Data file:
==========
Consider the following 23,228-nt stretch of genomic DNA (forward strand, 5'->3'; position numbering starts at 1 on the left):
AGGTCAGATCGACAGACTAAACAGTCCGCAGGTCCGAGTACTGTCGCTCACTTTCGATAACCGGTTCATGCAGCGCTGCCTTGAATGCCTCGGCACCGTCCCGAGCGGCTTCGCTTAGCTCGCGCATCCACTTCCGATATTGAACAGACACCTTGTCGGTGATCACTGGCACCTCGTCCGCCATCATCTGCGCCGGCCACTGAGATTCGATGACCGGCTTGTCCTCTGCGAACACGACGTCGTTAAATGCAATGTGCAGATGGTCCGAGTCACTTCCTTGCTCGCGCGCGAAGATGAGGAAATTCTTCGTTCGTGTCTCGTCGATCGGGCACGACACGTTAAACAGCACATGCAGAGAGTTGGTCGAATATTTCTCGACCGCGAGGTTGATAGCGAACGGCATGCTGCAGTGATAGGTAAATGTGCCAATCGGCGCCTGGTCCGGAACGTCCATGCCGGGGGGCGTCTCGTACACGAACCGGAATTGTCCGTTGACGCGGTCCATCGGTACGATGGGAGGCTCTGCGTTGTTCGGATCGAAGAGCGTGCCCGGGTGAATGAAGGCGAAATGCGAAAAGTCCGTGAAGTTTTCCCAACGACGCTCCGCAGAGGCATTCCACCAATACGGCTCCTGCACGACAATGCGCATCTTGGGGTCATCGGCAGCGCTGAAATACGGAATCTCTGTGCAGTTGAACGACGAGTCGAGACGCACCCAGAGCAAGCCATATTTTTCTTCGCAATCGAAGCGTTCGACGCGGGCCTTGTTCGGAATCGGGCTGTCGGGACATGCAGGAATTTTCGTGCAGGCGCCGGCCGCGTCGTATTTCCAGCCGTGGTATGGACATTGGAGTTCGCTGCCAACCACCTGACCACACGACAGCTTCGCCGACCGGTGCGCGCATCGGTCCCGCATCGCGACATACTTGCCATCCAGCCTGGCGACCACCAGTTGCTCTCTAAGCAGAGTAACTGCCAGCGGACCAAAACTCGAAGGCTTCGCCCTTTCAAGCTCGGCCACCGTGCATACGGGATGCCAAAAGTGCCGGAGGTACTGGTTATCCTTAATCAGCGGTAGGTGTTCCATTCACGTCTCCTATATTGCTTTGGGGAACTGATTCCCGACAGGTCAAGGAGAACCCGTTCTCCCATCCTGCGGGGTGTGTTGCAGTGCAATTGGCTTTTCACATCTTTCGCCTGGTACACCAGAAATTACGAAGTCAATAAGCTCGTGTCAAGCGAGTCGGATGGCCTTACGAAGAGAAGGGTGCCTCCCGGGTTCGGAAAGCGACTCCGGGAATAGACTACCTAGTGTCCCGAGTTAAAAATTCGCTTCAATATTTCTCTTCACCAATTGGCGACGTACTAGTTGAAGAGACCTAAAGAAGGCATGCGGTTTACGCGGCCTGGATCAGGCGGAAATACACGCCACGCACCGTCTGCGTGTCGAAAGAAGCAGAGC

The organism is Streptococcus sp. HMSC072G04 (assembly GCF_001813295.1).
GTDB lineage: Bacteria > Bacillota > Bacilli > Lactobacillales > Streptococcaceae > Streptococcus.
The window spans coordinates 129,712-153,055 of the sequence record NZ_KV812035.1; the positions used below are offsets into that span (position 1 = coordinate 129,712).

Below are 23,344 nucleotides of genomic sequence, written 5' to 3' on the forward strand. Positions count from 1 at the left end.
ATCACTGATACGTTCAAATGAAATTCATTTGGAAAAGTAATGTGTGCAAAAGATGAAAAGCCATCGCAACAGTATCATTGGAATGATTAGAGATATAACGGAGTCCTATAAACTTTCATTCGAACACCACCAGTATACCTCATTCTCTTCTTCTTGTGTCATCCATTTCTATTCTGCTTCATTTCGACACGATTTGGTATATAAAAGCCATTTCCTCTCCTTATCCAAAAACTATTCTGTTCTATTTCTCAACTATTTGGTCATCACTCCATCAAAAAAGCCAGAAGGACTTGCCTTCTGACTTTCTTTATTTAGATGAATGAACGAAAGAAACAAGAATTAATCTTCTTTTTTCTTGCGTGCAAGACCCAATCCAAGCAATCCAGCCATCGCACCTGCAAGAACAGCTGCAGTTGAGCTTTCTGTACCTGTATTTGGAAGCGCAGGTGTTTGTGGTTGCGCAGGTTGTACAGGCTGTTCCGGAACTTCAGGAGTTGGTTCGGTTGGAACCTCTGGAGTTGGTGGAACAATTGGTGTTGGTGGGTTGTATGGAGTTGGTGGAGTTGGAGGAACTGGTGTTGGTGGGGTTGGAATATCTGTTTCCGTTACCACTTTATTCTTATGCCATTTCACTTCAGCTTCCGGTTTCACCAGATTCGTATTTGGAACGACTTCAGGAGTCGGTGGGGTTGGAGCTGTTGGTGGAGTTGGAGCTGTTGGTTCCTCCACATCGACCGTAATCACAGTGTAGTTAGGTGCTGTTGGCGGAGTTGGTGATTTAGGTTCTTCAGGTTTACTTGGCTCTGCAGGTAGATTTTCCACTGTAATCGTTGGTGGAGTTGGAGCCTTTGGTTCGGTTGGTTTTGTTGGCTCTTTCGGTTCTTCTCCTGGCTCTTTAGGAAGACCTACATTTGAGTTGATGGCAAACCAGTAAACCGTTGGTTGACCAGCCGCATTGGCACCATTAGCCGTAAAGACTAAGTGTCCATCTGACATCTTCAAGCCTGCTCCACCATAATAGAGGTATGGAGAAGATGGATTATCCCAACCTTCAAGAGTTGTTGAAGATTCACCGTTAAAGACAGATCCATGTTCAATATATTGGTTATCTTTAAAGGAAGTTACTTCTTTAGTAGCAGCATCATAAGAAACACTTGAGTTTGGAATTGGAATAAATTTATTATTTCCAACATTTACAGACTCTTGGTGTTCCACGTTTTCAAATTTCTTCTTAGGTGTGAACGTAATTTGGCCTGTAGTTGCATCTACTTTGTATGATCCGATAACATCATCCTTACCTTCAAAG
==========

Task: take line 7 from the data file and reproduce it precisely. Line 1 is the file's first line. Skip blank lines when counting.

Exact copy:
ATCACTGATACGTTCAAATGAAATTCATTTGGAAAAGTAATGTGTGCAAAAGATGAAAAGCCATCGCAACAGTATCATTGGAATGATTAGAGATATAACGGAGTCCTATAAACTTTCATTCGAACACCACCAGTATACCTCATTCTCTTCTTCTTGTGTCATCCATTTCTATTCTGCTTCATTTCGACACGATTTGGTATATAAAAGCCATTTCCTCTCCTTATCCAAAAACTATTCTGTTCTATTTCTCAACTATTTGGTCATCACTCCATCAAAAAAGCCAGAAGGACTTGCCTTCTGACTTTCTTTATTTAGATGAATGAACGAAAGAAACAAGAATTAATCTTCTTTTTTCTTGCGTGCAAGACCCAATCCAAGCAATCCAGCCATCGCACCTGCAAGAACAGCTGCAGTTGAGCTTTCTGTACCTGTATTTGGAAGCGCAGGTGTTTGTGGTTGCGCAGGTTGTACAGGCTGTTCCGGAACTTCAGGAGTTGGTTCGGTTGGAACCTCTGGAGTTGGTGGAACAATTGGTGTTGGTGGGTTGTATGGAGTTGGTGGAGTTGGAGGAACTGGTGTTGGTGGGGTTGGAATATCTGTTTCCGTTACCACTTTATTCTTATGCCATTTCACTTCAGCTTCCGGTTTCACCAGATTCGTATTTGGAACGACTTCAGGAGTCGGTGGGGTTGGAGCTGTTGGTGGAGTTGGAGCTGTTGGTTCCTCCACATCGACCGTAATCACAGTGTAGTTAGGTGCTGTTGGCGGAGTTGGTGATTTAGGTTCTTCAGGTTTACTTGGCTCTGCAGGTAGATTTTCCACTGTAATCGTTGGTGGAGTTGGAGCCTTTGGTTCGGTTGGTTTTGTTGGCTCTTTCGGTTCTTCTCCTGGCTCTTTAGGAAGACCTACATTTGAGTTGATGGCAAACCAGTAAACCGTTGGTTGACCAGCCGCATTGGCACCATTAGCCGTAAAGACTAAGTGTCCATCTGACATCTTCAAGCCTGCTCCACCATAATAGAGGTATGGAGAAGATGGATTATCCCAACCTTCAAGAGTTGTTGAAGATTCACCGTTAAAGACAGATCCATGTTCAATATATTGGTTATCTTTAAAGGAAGTTACTTCTTTAGTAGCAGCATCATAAGAAACACTTGAGTTTGGAATTGGAATAAATTTATTATTTCCAACATTTACAGACTCTTGGTGTTCCACGTTTTCAAATTTCTTCTTAGGTGTGAACGTAATTTGGCCTGTAGTTGCATCTACTTTGTATGATCCGATAACATCATCCTTACCTTCAAAG